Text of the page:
You might not think you need it, but experts recommend putting a collar with ID tags on your cat — even for indoor cats. It could make the difference in getting a lost cat back home.

It might seem like overkill to make your indoor cat wear cat ID tags, but they’re a necessity.

So says Kat Albrecht, the founder of the Missing Animal Response Network. Cat identification tags are an easy, low-cost safeguard if your cat goes missing: If a stranger or shelter collects your cat, they’ll know who to call. 

“When somebody sees that cat, they will immediately know it belongs to somebody,” says Albrecht, who adds cats should also be microchipped to keep them from being lost forever. 

But not all cat owners buy in. Albrecht has run into some cat owners who don’t think it’s necessary or view collars as “unnatural.” Others think because their cat spends all her time inside, a collar with tags isn’t necessary. 

While the cat might live inside exclusively, there’s still risk that a natural disaster or burglary could scare a cat into running out an open door. Heck, a curious indoor cat could saunter out during the summer if a door or window is mistakenly left ajar. Albrecht says owners often don’t think about collars and ID tags until it’s too late. “You never know when you’re going to have an emergency,” she says. 

And of course a cat with access to the outdoors will especially benefit from having ID tags. If he wanders into unfamiliar territory or finds himself in a sticky situation, anyone who finds your cat will know how to alert you.  

Contact Information

As for what information to put on the tag, Albrecht recommends at least the owner’s name and two phone numbers. It’s not necessary for you to put your cat’s name on the tags. “It’s more important that whoever finds [your cat] knows how to find you,” she says. 

Plus, the ID tags signal to strangers that the lost cat belongs to someone. Missing indoor cats will be afraid out in the wild, mimicking the behavior of feral cats, Albrecht says. Without cat ID tags (or a microchip), a shelter, which might not find your cat for days or weeks, won’t know who to turn to.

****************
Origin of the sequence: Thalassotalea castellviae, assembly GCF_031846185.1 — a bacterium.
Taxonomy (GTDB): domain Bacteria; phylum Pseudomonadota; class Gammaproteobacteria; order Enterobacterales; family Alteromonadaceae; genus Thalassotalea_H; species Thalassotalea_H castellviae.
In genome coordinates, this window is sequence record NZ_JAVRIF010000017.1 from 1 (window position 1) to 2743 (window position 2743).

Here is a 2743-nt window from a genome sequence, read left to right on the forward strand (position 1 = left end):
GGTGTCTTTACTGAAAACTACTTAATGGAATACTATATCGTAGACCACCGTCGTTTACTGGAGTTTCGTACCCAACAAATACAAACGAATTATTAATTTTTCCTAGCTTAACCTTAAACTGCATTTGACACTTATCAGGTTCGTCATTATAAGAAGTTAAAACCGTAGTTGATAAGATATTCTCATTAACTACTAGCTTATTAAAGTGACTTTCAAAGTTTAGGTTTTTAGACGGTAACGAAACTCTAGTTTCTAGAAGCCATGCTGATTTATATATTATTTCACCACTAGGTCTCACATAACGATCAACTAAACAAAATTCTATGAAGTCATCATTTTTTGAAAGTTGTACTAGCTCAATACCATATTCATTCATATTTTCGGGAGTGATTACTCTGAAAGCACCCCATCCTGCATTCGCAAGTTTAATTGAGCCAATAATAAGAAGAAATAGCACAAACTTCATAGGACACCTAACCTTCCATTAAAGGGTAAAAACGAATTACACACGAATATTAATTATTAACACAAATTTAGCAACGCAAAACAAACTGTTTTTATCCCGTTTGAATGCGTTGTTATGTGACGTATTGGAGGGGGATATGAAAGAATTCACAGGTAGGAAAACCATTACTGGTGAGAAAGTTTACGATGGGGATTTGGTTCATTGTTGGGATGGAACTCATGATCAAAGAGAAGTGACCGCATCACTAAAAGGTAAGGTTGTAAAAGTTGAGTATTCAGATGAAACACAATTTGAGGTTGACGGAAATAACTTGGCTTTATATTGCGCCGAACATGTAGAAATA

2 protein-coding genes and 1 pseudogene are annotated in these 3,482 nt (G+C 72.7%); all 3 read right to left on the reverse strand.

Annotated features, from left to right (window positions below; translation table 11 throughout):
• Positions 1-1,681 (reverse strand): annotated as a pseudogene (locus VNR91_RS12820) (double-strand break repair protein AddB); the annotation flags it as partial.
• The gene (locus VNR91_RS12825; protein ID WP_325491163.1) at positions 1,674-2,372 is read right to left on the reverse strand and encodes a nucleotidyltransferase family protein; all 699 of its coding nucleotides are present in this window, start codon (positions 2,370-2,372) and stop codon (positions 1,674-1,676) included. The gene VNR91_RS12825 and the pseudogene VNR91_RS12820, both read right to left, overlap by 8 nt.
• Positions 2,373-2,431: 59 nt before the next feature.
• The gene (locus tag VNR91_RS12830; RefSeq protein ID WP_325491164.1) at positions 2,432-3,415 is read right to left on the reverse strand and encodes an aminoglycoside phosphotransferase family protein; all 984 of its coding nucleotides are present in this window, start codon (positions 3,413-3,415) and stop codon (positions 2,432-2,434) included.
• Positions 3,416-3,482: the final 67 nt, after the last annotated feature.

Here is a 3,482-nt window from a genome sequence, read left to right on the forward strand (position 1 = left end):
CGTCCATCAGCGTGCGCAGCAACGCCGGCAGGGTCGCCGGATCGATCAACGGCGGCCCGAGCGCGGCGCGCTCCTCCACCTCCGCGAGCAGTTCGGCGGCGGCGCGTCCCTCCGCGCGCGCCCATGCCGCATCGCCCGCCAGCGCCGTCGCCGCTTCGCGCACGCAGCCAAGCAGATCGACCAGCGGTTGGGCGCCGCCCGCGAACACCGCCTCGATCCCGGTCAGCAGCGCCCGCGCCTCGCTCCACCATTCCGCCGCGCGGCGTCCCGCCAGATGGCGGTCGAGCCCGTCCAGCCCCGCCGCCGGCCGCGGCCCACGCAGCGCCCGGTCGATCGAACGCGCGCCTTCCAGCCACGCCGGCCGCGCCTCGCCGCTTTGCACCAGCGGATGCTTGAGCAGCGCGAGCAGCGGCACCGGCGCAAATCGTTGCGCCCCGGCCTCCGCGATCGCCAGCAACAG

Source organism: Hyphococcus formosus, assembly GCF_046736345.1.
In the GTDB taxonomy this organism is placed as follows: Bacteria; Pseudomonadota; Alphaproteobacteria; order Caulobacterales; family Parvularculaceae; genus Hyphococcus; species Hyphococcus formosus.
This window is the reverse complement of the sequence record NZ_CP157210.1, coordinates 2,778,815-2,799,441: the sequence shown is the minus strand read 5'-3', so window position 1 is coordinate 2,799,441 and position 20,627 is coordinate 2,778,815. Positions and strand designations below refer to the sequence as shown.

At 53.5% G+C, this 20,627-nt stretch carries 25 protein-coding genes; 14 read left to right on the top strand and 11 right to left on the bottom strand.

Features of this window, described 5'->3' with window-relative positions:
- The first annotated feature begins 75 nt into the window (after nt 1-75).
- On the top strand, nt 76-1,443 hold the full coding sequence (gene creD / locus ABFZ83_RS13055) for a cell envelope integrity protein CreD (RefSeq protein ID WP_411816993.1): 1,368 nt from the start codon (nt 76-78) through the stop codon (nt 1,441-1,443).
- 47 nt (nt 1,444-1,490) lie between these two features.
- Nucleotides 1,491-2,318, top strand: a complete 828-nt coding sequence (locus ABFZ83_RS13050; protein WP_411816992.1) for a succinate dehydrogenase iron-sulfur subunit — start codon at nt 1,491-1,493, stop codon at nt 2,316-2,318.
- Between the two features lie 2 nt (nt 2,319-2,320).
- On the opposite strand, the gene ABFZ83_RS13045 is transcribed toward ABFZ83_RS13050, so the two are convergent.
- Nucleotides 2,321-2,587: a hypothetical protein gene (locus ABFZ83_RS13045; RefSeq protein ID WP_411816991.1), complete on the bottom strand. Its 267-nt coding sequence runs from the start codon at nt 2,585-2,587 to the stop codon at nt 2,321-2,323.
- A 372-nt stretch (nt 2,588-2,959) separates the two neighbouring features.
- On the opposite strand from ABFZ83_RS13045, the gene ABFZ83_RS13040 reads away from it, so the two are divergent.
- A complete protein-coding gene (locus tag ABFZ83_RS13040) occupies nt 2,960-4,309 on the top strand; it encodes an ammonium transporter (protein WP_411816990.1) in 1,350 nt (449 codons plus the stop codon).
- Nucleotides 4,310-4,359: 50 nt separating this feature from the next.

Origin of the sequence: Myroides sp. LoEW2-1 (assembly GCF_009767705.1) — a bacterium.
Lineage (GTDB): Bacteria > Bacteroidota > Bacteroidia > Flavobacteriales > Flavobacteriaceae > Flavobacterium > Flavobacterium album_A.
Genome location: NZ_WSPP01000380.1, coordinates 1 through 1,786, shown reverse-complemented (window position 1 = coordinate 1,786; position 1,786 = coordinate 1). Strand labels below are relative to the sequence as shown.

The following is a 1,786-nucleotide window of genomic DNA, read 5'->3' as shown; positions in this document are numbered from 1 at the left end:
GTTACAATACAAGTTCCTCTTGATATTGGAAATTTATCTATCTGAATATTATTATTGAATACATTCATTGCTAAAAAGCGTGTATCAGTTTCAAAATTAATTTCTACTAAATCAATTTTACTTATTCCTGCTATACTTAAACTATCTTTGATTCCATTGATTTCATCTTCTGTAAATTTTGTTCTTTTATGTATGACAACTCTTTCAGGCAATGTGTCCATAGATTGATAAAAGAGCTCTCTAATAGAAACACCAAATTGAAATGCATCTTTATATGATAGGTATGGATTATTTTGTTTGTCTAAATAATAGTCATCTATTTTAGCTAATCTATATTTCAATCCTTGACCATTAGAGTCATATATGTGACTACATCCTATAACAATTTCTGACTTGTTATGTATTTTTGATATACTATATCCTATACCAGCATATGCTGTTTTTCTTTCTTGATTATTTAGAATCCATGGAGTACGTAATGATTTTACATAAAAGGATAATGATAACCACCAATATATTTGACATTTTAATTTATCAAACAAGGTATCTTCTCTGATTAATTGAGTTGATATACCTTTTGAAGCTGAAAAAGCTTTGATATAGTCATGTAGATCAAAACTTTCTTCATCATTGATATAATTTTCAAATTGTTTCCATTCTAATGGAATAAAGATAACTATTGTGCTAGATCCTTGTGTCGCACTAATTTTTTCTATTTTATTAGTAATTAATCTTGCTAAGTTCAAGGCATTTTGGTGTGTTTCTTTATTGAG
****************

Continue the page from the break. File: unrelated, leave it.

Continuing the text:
If you happen to be traveling, animal welfare organization American Humane recommends placing a temporary tag on your cat’s collar with contact information for someone still in town who can, in turn, reach you.

The tags themselves are inexpensive. At Petco, for example, you can buy engravable metal tags for between $10–$15. 

cat with collar and ID tags
Credit: ScottHughesPhotography / Getty

Breakaway Collars

For cats’ collars, Albrecht suggests outfitting your feline with a breakaway collar—a kind of collar that will unlatch if the cat tugs at it with enough force. Cats are curious and can find themselves in situations where their collar gets caught on a limb or fence. A breakaway collar gives them a way out a traditional one doesn’t.

In a 2013 local news station interview, South Carolina veterinarian Wendy King told the sad story of a dog who strangled after her conventional collar was caught in a bush. She cited it as a reason to use breakaway collars. 

“This is especially good for dogs but also cats,” King says. “Think about them. They slink through fences and everything, and if they get caught, they will panic and they will pull and tug and twist and flip and they just strangle themselves.” 

If your cat wears a breakaway collar, she also needs a microchip. With that redundancy, a found cat will still have a verified link to her family even if she had to shed the collar.